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# (un)connected triangle-Strips ?

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Hello, some thoughts for which I seek confirmation (or not). To increase performance it''s better to render one big vertexbuffer with one DrawPrimitive call than to render this same number of vertices in multiple DrawPrimitive calls. Keeping this is mind, one should try to add as much as possible triangle-strips into one vertex buffer and render this complete buffer with one call. However I can not imagine this will work because all the triangle-strips will be connected to each other, because the start end end of each strip is lost. So eacht strip has to be rendered with a separate DrawPrimitive call. Am I right ?, if not what''s wrong ? Arie.

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Well, thats the reason a lot of people switch to indexec buffers :-)

Regards

Thomas Tomiczek
THONA Consulting Ltd.
(Microsoft MVP C#/.NET)

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You can use what are called degenerate triangles in your strips.

Basically if you have 2 strips which don''t physically join up, you just join them using a triangle with 2 vertices sharing the same position in space.

This makes the triangle infinitely thin, and so it is never drawn.

It''s quite a common technique, and works very well.

- Pete

How To Ask Questions The Smart Way | Google can help with your question | Search MSDN for help with standard C or Windows functions

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Hi,

what you have to use are those "degenerated triangles".

Degenerated triangles are triangles that do not have
a visible surface. Let's take an example :

Your triangle strip looks like this :

0,1,2,3,4,5,6,7,8

making triangle 0,1,2 then 1,2,3 then 2,3,4...

you have a second triangle strip that you want
to stitch behind the first one, so the count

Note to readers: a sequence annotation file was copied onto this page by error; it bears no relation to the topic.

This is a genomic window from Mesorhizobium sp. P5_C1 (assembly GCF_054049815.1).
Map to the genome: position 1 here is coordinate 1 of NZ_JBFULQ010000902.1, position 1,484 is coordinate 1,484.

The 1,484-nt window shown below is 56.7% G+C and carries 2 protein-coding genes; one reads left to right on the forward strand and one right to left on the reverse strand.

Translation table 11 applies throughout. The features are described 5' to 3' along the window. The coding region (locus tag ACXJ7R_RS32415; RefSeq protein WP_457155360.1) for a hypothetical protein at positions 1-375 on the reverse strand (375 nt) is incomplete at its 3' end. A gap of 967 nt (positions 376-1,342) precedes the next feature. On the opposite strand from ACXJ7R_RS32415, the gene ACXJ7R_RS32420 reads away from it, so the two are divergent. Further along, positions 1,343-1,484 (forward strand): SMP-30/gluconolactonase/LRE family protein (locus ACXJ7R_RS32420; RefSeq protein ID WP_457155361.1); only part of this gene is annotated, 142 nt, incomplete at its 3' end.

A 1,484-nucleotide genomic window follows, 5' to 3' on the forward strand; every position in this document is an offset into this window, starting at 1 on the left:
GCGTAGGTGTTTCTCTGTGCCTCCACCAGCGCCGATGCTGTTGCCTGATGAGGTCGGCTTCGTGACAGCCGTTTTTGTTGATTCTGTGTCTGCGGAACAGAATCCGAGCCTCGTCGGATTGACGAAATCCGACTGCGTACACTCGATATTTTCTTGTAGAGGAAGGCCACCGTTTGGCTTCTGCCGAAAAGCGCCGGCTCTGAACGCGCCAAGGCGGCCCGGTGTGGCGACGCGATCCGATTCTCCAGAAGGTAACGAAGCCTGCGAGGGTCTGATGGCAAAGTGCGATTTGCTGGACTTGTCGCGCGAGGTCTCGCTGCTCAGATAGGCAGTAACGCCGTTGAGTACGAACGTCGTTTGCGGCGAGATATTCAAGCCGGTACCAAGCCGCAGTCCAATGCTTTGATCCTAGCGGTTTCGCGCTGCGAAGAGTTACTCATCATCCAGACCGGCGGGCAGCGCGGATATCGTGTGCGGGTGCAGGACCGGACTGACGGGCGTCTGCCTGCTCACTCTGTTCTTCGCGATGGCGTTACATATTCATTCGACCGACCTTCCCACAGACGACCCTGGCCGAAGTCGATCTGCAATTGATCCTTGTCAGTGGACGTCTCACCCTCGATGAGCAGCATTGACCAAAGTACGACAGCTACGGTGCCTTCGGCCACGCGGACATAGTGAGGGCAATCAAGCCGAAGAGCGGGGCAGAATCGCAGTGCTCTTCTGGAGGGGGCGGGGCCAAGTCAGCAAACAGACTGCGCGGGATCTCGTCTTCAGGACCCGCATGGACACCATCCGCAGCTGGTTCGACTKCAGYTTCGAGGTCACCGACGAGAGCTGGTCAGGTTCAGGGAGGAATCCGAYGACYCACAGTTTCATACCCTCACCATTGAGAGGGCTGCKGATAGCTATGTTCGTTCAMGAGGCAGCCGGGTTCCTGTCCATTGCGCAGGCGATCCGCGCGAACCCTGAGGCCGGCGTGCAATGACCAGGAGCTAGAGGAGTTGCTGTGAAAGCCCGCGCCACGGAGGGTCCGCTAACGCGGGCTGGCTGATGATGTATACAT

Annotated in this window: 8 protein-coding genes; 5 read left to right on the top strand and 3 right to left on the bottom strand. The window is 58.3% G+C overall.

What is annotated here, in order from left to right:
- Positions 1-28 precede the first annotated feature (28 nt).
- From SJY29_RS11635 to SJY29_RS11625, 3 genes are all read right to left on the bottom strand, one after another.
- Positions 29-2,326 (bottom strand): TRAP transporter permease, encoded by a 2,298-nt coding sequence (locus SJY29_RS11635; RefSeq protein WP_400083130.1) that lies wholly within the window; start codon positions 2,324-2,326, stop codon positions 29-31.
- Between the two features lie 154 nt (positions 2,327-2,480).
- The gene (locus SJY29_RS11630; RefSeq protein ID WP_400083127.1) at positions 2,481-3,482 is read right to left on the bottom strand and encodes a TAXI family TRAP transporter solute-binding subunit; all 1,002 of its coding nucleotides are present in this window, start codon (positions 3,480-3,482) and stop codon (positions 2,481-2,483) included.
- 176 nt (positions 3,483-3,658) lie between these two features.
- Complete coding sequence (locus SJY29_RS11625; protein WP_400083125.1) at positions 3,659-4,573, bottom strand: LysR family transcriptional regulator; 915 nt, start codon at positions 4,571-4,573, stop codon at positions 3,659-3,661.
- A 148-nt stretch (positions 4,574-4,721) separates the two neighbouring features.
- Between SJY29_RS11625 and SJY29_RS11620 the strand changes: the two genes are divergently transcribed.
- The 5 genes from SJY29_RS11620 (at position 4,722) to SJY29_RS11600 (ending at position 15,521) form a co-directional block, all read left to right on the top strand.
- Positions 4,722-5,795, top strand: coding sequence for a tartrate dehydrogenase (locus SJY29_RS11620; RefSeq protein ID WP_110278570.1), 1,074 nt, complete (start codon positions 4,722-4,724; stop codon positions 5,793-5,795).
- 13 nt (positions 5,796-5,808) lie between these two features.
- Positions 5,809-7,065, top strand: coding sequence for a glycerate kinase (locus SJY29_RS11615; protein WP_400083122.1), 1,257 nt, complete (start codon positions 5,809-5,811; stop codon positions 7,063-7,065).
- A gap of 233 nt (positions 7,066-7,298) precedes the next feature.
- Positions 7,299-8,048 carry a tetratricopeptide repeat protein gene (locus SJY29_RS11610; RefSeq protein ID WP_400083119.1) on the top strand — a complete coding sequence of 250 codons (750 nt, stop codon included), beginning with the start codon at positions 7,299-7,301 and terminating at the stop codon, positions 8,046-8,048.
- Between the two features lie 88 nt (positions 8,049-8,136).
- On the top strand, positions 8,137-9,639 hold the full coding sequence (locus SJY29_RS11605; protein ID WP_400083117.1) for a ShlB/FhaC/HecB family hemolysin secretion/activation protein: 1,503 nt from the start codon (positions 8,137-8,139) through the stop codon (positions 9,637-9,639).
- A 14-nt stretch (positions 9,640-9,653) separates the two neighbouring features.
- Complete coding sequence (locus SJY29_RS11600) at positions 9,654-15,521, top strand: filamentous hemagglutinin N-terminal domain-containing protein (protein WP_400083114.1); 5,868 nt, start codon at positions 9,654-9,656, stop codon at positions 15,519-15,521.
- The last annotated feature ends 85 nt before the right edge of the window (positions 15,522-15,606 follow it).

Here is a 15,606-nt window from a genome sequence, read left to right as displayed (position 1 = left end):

looks like this :

9,10,11,12,13,14,15

making triangle 9,10,11 then 10,11,12 then 12,13,14...

Your problem ist to put those 2 strips into one.

you have to connect the last triangle of strip #1
to the first triangle of strip #2.

the obvious following numbers are then :

...,6,7,8,9,10,11,...

but this make us have a triangle 7,8,9 and a
triangle 8,9,10 between the last triangle of strip #1
and the first triangle of strip #2.

To avoid that, we have to create a degenerated
triangle by inserting one of the indices a second
time. I prefer to take the last index of the
new strip.

So, the index sequence looks like this now :

...,5,6,7,8,8,9,10,11,...

making following triangles :

5,6,7 then 6,7,8 (last of strip #1) then
7,8,8 then 8,8,9 then 8,9,10 (first of
strip #2).

The triangles 7,8,8 and 8,8,9 are 2 degenerated
triangles with no surface which are rejected very
fast on current hardware.

I hope this helps...

Metron

[edited by - Metron on September 12, 2002 11:41:55 AM]

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If you're using a tri strip, surely you actually add 3 invisible triangles. You duplicate a vertex and get an invisible one at the first end, add another to move to the new start point, then add a third in setting up the 2nd start point for the new strip?

In your example you generate the triangle 8,9,10, which spans between the two strips you want separate. Surely the order should be ...6,7,8,8, 9,9,10,11...

Edit: actually you get 4 degenerate tri's with this method if i'm correct, not 2 as suggested.

[edited by - OrangyTang on September 12, 2002 12:09:33 PM]

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Hmmm... why 4 ? Is my counting wrong ?

5,6,7,8,8,9,10,11

5,6,7
6,7,8
7,8,8
8,8,9
8,9,10

Jepp.. You''re right... I forgot 1... strange...

Sorry...

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Pete and Metron, thanks for that tip! I had never thought of it. Although I have been using triangle lists, I'm going to rethink what I've been doing now considering that trick.

[edited by - JimH on September 12, 2002 4:30:05 PM]

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